Malware Uses Apple Developer Certificate to Infect MacOS and Spy on HTTPS Traffic

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A malware research team has discovered a new piece of Mac malware that reportedly affects all versions of MacOS and is signed with a valid developer certificate authenticated by Apple (via The Hacker News).

The malware has been dubbed "DOK" and is being disseminated through an email phishing campaign which researchers at CheckPoint say is specifically targeting macOS users, making it the first of its kind.

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The malware works by gaining administration privileges in order to install a new root certificate on the user's system. This enables it to gain access to all communications between the host Mac and the internet, including traffic flowing through connections encrypted with SSL.

The initial email pretends to be informing the recipient of inconsistencies in their tax return and asks them to download a zip file attachment to their Mac that harbors the malware. Apple's built-in Gatekeeper security feature reportedly fails to recognize it as a threat because of its valid developer certificate, and the malware copies itself to the /Users/Shared/ folder and creates a login item to make itself persistent, even in a rebooted system.

The malware later presents the user with a security message claiming an update is available for the system, for which a password input is required. Following the "update", the malware gains complete control of admin privileges, adjusts the network settings to divert all outgoing connections through a proxy, and installs additional tools that enable it to perform a man-in-the-middle attack on all traffic.

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According to the researchers, Mac antivirus programs have yet to update their databases to detect the DOK malware, and advises that Apple revoke the developer certificate associated with the author immediately.

Back in January, researchers discovered a piece of Mac malware called Fruitfly that successfully spied on computers in medical research centers for years before being detected.

The latest discovery of malware, which appears to target predominantly European users, underlines the fact that Macs are not immune to the threat as is sometimes supposed. As always, users should avoid clicking links or downloading attachments in emails from unknown and untrusted sources.

Top Rated Comments

netwalker Avatar
49 months ago

The initial email pretends to be informing the recipient of inconsistencies in their tax return and asks them to download a zip file attachment to their Mac that harbors the malware.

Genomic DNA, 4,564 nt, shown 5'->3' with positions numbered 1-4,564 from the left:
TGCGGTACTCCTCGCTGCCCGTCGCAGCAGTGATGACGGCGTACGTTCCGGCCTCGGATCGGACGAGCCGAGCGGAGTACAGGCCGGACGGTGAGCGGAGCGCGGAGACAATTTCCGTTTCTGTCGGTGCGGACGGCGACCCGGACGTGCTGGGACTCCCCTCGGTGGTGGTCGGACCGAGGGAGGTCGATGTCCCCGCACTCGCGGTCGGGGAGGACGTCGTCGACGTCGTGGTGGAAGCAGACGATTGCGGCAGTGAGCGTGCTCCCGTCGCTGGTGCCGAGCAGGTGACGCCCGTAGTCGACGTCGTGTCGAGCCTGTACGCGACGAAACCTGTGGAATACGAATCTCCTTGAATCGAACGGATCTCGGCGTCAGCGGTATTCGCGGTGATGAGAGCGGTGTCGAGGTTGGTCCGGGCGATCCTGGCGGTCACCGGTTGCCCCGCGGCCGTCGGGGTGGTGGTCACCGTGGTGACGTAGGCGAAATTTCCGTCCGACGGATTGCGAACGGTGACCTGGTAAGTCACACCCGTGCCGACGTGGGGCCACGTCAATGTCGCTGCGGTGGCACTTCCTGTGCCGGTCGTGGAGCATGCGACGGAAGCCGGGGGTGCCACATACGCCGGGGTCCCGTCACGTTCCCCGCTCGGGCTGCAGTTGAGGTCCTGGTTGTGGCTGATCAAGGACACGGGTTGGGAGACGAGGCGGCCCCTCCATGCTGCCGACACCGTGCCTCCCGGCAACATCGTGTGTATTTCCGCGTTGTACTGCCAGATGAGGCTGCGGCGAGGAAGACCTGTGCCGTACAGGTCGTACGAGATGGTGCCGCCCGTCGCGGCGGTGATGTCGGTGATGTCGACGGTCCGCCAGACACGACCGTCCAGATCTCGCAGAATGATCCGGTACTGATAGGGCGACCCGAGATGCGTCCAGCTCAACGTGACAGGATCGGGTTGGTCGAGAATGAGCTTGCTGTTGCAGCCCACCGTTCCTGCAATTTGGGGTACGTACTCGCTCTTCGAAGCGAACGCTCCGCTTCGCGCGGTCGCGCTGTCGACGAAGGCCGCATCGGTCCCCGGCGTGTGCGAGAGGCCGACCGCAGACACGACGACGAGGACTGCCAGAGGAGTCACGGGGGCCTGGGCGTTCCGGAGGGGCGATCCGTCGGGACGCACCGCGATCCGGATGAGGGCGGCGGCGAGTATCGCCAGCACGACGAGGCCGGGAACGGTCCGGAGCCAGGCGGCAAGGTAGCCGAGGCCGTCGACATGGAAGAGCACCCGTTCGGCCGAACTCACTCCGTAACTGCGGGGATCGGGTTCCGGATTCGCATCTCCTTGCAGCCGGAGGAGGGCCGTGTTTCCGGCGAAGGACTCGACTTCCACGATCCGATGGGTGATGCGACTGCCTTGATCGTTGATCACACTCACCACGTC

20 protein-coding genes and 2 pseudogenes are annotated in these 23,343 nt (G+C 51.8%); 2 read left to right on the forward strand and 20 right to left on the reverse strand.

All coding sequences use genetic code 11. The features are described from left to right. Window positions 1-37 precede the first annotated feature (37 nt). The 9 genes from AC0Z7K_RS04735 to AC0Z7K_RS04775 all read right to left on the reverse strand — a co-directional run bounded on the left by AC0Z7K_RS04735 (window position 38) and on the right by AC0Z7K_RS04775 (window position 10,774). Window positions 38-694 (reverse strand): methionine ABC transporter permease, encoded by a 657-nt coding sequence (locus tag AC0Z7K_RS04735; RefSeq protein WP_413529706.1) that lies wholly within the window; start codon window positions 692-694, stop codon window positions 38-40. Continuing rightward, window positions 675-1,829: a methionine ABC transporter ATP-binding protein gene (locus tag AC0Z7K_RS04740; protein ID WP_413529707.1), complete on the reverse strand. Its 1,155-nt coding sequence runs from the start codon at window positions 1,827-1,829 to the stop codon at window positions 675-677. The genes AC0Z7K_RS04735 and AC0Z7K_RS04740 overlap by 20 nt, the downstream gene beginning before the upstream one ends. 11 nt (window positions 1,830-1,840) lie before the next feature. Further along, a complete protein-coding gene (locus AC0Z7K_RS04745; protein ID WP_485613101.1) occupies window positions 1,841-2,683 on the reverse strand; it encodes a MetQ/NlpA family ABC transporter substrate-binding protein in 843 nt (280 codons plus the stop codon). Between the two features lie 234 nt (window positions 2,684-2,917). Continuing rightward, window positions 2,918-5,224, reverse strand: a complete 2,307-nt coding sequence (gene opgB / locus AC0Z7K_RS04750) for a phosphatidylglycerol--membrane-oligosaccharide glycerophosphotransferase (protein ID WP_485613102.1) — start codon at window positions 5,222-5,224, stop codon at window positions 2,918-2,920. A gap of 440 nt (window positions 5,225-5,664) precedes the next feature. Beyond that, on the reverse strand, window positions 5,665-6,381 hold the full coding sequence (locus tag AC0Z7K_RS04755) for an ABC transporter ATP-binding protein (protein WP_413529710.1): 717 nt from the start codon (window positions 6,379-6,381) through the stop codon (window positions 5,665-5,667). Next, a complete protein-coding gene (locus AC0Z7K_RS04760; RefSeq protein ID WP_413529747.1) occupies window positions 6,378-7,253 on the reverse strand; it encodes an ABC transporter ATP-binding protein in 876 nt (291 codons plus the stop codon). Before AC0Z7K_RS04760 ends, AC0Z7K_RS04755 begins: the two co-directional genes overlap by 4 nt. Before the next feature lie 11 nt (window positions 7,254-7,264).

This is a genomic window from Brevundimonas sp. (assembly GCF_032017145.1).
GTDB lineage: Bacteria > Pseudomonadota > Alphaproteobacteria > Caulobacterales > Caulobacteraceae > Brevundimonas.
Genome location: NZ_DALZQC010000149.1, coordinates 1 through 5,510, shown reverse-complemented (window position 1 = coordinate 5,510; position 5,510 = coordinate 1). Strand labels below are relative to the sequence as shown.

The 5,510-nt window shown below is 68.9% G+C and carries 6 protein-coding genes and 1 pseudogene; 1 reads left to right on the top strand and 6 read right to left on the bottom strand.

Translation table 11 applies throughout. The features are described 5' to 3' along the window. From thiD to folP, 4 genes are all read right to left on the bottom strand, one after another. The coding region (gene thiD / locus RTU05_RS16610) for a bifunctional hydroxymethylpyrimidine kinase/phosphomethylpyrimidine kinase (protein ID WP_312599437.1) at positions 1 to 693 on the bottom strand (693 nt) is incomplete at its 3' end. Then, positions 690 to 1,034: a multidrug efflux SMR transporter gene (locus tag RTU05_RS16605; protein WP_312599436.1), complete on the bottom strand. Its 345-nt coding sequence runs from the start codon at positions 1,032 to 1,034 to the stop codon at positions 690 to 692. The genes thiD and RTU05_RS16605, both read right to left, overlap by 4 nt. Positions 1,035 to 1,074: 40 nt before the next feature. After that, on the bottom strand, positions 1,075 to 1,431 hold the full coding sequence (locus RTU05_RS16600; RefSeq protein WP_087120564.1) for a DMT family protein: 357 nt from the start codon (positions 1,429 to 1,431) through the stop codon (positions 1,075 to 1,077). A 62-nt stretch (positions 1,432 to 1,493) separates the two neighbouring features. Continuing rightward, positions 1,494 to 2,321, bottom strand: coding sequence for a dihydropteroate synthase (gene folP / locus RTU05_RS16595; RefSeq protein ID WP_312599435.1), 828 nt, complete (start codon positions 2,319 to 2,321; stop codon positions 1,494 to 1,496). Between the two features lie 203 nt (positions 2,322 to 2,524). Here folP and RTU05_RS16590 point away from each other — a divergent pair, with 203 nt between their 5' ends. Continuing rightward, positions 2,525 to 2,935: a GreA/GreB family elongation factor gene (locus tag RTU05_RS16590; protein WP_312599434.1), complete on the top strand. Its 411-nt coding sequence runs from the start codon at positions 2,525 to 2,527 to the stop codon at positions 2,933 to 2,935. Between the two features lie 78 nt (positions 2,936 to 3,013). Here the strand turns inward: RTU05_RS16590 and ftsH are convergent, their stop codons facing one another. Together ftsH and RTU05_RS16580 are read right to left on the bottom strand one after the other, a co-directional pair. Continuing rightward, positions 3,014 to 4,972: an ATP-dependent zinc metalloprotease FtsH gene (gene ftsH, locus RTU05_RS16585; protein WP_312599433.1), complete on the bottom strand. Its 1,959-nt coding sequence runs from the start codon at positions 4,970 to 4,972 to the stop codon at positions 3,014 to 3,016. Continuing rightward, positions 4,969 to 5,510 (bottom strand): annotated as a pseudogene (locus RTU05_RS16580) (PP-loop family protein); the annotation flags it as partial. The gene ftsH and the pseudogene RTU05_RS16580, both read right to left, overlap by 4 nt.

People that actually do this should not have admin rights on their machines.
Score: 25 Votes (Like | Disagree)
darkpaw Avatar
49 months ago
Looking at the screenshot in this story, the spelling mistakes are enough for me to not want to click any further.

I received that email earlier today, but it's to an email address that's not associated with the tax people, so I immediately deleted it.

To avoid all this, I have my own domain and use a separate email for each company/service I interact with, i.e. tesco@mydomain.com, amazon@mydomain.com etc. When I receive spam to a given address, say, tesco@... I change the email for that service to tesco2@... and bin all emails that go to the original. It's a little bit of admin, but it cuts spam down a lot.
Score: 11 Votes (Like | Disagree)
spazzcat Avatar
49 months ago

Wow, more and more reports of malware occurring - need to be even more vigilant


The money quote right here, we as Mac users cannot blindly ignore the threat.

The IRS isn't going to email you zip file about your taxes. If fact no one you don't know is going to email you a zip file that is real.
Score: 7 Votes (Like | Disagree)
justperry Avatar
49 months ago
If People see "OS X Updates available" while on MacOs and still clicking Update All they should think first.

Not only that, always update through the AppStore and you won't get this.
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Edited: Appsore=Appstore.
Score: 4 Votes (Like | Disagree)
shareef777 Avatar
49 months ago

People that actually do this should not have admin rights on their machines.

Downloading ANY file in an email from someone you don't know is bad. If everyone knew that, then the internet would be a (slightly) safer place.
Score: 4 Votes (Like | Disagree)
newyorksole Avatar
49 months ago
Sooo you're only affected if you click/open suspicious links? Ok I'm safe.

Can't believe people believe these IRS emails/scams...
Score: 3 Votes (Like | Disagree)

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